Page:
Astronomer John. D. Barrow wrote in his book 'The Anthropic Cosmological Principle' this comment about water:
Water is actually one of the strangest substances known to science. This may seem a rather odd thing to say about a substance as familiar but it is surely true. Its specific heat, its surface tension, and most of its other physical properties have values anomalously higher or lower than those of any other known material. The fact that its solid phase is less dense than its liquid phase (ice floats) is virtually a unique property. The fact that ice floats allows aquatic life to exist in cold temperature zones.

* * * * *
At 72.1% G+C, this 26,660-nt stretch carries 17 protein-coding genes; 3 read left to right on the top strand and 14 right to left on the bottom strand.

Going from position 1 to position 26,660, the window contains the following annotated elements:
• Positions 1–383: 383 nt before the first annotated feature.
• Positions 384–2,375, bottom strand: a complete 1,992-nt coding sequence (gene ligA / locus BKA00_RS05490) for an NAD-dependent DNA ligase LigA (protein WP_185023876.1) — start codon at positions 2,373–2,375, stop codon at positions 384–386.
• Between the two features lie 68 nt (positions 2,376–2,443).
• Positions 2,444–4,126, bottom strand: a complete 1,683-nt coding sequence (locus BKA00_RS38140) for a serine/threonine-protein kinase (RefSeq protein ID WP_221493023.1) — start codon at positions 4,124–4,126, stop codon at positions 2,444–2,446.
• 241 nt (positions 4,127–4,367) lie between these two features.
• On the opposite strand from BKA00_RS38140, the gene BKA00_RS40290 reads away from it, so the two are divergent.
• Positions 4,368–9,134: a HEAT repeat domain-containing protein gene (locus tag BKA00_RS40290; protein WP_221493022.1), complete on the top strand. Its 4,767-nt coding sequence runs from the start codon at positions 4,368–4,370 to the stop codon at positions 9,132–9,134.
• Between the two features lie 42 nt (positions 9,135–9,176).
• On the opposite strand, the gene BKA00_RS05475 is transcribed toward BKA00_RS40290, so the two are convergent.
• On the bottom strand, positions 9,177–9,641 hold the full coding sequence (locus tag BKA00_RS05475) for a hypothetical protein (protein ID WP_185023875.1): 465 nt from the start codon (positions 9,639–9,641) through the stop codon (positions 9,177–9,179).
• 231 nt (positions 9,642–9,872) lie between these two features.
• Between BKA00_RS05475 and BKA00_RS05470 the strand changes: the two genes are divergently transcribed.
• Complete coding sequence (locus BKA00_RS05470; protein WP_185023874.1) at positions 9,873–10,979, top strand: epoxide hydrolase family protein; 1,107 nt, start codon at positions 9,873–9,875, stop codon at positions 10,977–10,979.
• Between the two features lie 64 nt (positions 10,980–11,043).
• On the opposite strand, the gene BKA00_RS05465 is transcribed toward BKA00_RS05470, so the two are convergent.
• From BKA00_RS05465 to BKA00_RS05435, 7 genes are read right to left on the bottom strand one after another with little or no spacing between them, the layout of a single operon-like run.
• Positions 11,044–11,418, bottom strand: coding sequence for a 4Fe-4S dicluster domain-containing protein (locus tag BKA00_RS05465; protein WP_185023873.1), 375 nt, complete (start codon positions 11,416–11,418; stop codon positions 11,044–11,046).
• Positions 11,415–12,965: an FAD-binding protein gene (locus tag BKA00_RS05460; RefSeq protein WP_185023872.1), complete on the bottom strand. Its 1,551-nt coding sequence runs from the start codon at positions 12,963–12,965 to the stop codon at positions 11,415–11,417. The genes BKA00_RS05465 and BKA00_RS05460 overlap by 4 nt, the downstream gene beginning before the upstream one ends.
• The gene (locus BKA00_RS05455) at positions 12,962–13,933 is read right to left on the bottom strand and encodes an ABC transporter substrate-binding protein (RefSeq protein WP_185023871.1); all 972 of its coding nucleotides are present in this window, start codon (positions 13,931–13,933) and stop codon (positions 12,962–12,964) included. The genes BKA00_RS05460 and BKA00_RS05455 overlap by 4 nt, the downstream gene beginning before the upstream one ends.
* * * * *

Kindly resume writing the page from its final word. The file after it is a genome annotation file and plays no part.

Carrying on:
These aspects of the chemical and physical structure of water have been noted before, for instance by the authors of the 'Bridgewater Treatises' in the 1830s and by Henderson in 1913, who also pointed out that these strange properties make water a uniquely useful liquid and the basis for all living things